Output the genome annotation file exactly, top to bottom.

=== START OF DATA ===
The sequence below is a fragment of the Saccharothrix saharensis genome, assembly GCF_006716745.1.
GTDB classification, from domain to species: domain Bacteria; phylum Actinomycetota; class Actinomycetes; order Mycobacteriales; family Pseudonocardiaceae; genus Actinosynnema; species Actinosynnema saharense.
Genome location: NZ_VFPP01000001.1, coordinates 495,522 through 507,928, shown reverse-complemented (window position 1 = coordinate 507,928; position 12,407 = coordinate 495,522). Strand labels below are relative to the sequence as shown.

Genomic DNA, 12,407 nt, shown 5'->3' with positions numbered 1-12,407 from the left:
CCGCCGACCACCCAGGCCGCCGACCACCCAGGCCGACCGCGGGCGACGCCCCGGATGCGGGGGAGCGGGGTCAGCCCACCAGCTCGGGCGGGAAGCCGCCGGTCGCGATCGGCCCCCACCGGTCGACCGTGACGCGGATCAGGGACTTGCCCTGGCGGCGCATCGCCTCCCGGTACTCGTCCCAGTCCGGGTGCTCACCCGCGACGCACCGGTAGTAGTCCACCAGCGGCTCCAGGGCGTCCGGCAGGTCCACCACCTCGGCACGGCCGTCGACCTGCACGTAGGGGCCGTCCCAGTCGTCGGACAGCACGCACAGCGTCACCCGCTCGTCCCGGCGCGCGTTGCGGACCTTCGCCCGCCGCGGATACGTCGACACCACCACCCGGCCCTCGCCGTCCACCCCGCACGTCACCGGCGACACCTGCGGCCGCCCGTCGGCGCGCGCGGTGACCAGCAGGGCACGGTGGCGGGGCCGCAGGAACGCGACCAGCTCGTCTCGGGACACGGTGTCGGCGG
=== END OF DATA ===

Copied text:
The sequence below is a fragment of the Saccharothrix saharensis genome, assembly GCF_006716745.1.
GTDB classification, from domain to species: domain Bacteria; phylum Actinomycetota; class Actinomycetes; order Mycobacteriales; family Pseudonocardiaceae; genus Actinosynnema; species Actinosynnema saharense.
Genome location: NZ_VFPP01000001.1, coordinates 495,522 through 507,928, shown reverse-complemented (window position 1 = coordinate 507,928; position 12,407 = coordinate 495,522). Strand labels below are relative to the sequence as shown.

Genomic DNA, 12,407 nt, shown 5'->3' with positions numbered 1-12,407 from the left:
CCGCCGACCACCCAGGCCGCCGACCACCCAGGCCGACCGCGGGCGACGCCCCGGATGCGGGGGAGCGGGGTCAGCCCACCAGCTCGGGCGGGAAGCCGCCGGTCGCGATCGGCCCCCACCGGTCGACCGTGACGCGGATCAGGGACTTGCCCTGGCGGCGCATCGCCTCCCGGTACTCGTCCCAGTCCGGGTGCTCACCCGCGACGCACCGGTAGTAGTCCACCAGCGGCTCCAGGGCGTCCGGCAGGTCCACCACCTCGGCACGGCCGTCGACCTGCACGTAGGGGCCGTCCCAGTCGTCGGACAGCACGCACAGCGTCACCCGCTCGTCCCGGCGCGCGTTGCGGACCTTCGCCCGCCGCGGATACGTCGACACCACCACCCGGCCCTCGCCGTCCACCCCGCACGTCACCGGCGACACCTGCGGCCGCCCGTCGGCGCGCGCGGTGACCAGCAGGGCACGGTGGCGGGGCCGCAGGAACGCGACCAGCTCGTCTCGGGACACGGTGTCGGCGG